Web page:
The tragic death of cinematographer Halyna Hutchins on the set of "Rust" in October 2021 led studios and labor representatives to immediately commence negotiations with respect to safety protocols on film and television sets. On July 10, 2023, Governor Newsom signed S.B. 132, which in addition to extending California's tax incentive programs – discussed in this earlier post – included long-awaited language addressing set safety from a previously proposed bill, S.B. 735.
The new bill establishes the nation's first state safety regulations for the motion picture industry, which take effect on January 1, 2025, and the nation's first Safety on Production Pilot Program, which takes effect on July 1, 2025. The safety standards apply to all film, television, streaming, commercial, and other productions of moving pictures irrespective of whether the project is produced for a commercial purpose.
What S.B. 132 Requires
The regulations represent best practices that were already utilized by major productions and studios in the state, but now as enacted into law. S.B. 132 prohibits the use of firearms (as distinguished from a replica, simulated firearm, or a special effects device), blanks, and ammunition on sets except in limited circumstances and subject to certain safety practices and create minimum training standards that focus on the safe handling of such devices and objects in all motion picture productions across the state.
Upon the effective date, any use of a firearm or blank in a production of moving images requires a qualified property master, armorer, or assistant property master who handles the object throughout production to maintain a current entertainment firearms permit or dangerous weapons permit or license issued by the California Department of Justice and a federal document for the possession and custody of the firearm. In addition, the property master or armorer must have completed training on industry protocols, state and federal laws, and best safety practices. The use is only permitted for purposes of rehearsal, actor training, the filming of an on-camera sequence, or as otherwise used in the pre-production or production of content, and in each case, such use is subject to the following conditions:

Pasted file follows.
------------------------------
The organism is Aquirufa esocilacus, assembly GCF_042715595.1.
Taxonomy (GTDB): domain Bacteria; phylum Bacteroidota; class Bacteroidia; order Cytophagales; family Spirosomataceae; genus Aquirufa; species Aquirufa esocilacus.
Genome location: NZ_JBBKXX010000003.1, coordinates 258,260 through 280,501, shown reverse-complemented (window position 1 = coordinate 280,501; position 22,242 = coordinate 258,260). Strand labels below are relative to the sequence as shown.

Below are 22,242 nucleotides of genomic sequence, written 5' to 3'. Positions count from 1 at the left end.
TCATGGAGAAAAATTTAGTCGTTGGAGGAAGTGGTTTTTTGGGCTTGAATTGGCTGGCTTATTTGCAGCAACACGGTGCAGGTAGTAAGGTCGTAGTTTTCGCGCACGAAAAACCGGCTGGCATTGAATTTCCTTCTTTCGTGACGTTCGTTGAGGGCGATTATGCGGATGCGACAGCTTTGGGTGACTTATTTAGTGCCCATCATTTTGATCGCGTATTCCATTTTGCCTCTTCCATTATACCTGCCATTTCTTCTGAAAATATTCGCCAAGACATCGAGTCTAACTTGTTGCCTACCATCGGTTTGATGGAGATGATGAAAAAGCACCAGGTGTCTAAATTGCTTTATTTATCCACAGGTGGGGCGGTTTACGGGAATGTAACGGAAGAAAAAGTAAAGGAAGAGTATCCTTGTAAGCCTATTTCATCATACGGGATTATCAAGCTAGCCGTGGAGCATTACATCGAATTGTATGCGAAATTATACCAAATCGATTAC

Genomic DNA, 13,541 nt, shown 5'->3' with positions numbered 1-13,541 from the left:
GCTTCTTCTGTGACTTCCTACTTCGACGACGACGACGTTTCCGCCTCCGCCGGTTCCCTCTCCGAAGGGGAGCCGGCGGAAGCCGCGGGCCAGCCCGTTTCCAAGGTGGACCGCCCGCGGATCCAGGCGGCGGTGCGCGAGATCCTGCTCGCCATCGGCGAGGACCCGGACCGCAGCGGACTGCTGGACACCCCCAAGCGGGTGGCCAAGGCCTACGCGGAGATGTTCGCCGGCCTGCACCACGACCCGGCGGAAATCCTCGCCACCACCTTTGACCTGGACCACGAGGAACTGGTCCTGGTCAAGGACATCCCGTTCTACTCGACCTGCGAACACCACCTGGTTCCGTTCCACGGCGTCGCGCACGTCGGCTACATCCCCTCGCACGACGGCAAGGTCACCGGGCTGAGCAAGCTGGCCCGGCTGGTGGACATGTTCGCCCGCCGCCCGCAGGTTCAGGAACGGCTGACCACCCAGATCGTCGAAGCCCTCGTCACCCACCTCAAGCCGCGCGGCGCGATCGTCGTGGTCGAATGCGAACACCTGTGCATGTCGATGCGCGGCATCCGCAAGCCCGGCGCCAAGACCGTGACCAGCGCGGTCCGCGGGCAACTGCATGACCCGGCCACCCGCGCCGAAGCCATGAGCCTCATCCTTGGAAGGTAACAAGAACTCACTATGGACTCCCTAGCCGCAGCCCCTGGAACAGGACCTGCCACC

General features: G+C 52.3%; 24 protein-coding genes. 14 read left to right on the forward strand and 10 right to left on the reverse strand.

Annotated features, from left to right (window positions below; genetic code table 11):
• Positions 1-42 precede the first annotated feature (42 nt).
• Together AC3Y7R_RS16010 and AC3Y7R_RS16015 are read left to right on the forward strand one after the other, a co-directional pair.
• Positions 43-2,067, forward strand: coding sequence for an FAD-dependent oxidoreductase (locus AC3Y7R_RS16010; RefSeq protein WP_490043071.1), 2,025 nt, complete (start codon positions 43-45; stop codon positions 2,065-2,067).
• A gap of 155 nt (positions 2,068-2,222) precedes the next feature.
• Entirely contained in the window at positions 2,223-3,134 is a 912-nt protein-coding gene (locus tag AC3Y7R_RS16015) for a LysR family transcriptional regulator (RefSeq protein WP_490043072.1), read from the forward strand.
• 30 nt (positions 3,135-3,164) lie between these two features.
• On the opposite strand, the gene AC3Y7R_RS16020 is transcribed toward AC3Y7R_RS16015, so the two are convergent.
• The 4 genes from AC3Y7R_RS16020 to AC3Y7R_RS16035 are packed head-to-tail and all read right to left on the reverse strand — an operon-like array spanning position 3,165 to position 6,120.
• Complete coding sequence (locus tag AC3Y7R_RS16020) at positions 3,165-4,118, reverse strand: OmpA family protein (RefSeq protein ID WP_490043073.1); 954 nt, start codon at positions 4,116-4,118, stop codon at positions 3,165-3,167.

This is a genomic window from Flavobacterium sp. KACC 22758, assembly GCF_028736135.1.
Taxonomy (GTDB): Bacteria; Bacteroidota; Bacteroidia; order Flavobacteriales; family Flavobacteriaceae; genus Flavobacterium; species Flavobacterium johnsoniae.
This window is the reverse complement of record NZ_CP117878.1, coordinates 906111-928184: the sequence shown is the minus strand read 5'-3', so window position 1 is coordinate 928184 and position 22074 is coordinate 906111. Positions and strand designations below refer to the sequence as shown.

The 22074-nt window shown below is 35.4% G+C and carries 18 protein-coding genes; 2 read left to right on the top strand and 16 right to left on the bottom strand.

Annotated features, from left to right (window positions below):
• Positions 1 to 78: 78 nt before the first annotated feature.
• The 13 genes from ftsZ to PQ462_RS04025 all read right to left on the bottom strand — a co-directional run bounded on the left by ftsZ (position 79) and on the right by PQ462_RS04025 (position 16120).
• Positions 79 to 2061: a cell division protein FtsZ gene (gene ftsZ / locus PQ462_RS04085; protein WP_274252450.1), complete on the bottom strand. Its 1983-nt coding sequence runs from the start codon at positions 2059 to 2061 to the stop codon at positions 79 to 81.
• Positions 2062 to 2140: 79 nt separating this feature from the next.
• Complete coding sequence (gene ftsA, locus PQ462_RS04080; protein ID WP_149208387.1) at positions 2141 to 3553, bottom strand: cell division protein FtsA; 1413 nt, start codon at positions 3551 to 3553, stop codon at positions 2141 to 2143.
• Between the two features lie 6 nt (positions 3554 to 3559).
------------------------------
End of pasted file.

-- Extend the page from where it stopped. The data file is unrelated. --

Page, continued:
- the device is under the custody and control of such qualified property master, armorer, or assistant property master;
- such individual is the only person who hands the firearm to the performer/cast/crew member during the scene, and must collect the firearm upon completion of the activity;
- such individual must not have any other responsibilities during the time the individual is preparing the use of a firearm and the firearm is in the possession of the performer, and until the firearm is no longer in use and safely locked away;
- a production safety meeting is required;
- an individual must be identified by the employer to be contacted by performers or crew with respect to safety compliance;
- there must be sufficient staffing of such firearm handlers to comply with all of the requirements; and
- the employer must require and pay for all employees responsible for handling or in proximity to firearms on set to complete a safety training course.
In addition, there are specific rules that apply to ammunition, which is not permitted on set unless:
- it is in a controlled and supervised environment of a shooting range or equivalent and for the purposes of actor training or postproduction gunfire sound recording, a documentary (but not for use in fictionalized reenactments of events), or firearms education;
- it is essential to the subject matter of the work, such as a competitive reality show, a documentary (but not for use in fictionalized reenactments of events), or firearms education and safety training production; and
- while filming footage of trained military or police personnel firing weapons in a controlled military or police facility.
All range safety rules, federal, state, and local laws, and requirements of the Industry-Wide Labor Management Safety Committee (composed of union, guild, and employer representatives) must be followed under the supervision of the property master, armorer, or qualified assistant property master, armorer, or assistant property master.
About the Safety on Production Pilot Program